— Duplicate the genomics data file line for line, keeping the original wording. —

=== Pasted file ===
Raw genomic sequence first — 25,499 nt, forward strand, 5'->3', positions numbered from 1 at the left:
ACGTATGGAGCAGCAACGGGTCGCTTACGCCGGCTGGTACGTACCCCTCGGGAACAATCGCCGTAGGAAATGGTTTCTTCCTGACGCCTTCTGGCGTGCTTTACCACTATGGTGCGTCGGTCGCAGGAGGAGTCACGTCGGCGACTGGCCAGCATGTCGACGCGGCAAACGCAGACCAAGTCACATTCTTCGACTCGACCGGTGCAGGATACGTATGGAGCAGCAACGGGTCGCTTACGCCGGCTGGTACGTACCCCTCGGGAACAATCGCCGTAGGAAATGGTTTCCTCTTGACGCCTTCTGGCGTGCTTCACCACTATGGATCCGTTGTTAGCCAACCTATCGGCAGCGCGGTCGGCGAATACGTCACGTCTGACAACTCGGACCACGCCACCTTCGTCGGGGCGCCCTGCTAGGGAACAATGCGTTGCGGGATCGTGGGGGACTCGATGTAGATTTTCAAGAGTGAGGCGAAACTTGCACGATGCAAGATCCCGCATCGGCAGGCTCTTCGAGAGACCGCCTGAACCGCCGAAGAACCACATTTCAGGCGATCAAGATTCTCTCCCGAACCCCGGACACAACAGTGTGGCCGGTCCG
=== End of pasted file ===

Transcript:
Raw genomic sequence first — 25,499 nt, forward strand, 5'->3', positions numbered from 1 at the left:
ACGTATGGAGCAGCAACGGGTCGCTTACGCCGGCTGGTACGTACCCCTCGGGAACAATCGCCGTAGGAAATGGTTTCTTCCTGACGCCTTCTGGCGTGCTTTACCACTATGGTGCGTCGGTCGCAGGAGGAGTCACGTCGGCGACTGGCCAGCATGTCGACGCGGCAAACGCAGACCAAGTCACATTCTTCGACTCGACCGGTGCAGGATACGTATGGAGCAGCAACGGGTCGCTTACGCCGGCTGGTACGTACCCCTCGGGAACAATCGCCGTAGGAAATGGTTTCCTCTTGACGCCTTCTGGCGTGCTTCACCACTATGGATCCGTTGTTAGCCAACCTATCGGCAGCGCGGTCGGCGAATACGTCACGTCTGACAACTCGGACCACGCCACCTTCGTCGGGGCGCCCTGCTAGGGAACAATGCGTTGCGGGATCGTGGGGGACTCGATGTAGATTTTCAAGAGTGAGGCGAAACTTGCACGATGCAAGATCCCGCATCGGCAGGCTCTTCGAGAGACCGCCTGAACCGCCGAAGAACCACATTTCAGGCGATCAAGATTCTCTCCCGAACCCCGGACACAACAGTGTGGCCGGTCCG